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Living in Northern Virginia, I and millions of others on the East Coast, experienced the 5.9 earthquake, and then four days later, Hurricane Irene.  In both events, at least where I am, luck was on our side.  While the earthquake shook things good and hard, and Hurricane Irene brought down limbs, trees, and knocked out power in my neighborhood, we know we got off easy.  The power was out for only 13 hours and the sound of quiet was a lovely change.  For others in neighboring states and further north, they were not so lucky, and many will be spending years recovering from the devastation of Irene.

Since then, I’ve been reviewing my own emergency plan, as well as those of my elderly and disabled clients.  As a Geriatric Care Manager, I am responsible for assuring my client’s safety and preparedness for a natural disaster.  And this is the time of year, as September is National Emergency Preparedness Month, that is a great time to sit down and review our emergency preparedness plans, make sure we are prepared, and look at previous events and learn any lessons these experiences offer.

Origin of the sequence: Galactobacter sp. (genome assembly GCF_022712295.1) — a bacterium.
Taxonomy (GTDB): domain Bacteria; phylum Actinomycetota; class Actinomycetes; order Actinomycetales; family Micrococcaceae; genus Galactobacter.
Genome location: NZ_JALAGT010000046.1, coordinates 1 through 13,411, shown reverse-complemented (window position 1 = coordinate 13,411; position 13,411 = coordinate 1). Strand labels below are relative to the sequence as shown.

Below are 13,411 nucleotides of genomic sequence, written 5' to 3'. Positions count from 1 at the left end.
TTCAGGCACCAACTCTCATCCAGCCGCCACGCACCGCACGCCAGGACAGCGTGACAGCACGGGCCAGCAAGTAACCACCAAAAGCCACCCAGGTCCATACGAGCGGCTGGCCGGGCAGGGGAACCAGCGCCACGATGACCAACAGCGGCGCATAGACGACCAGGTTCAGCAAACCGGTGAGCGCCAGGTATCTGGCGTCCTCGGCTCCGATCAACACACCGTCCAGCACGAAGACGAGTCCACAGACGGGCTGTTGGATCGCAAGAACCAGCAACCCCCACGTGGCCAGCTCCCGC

There are ample resources provided by national organizations, and available on the internet to help us prepare. The following two websites offer tools to help prepare older adults and their families for a disaster:

From the American Red Cross:  Emergency Preparedness for Seniors

From the Centers for Disease Control:  Personal Preparedness – Emergency Preparedness for Older Adults

If you have not done any emergency planning, please do so now.  If you already have a plan, please take time to review it now.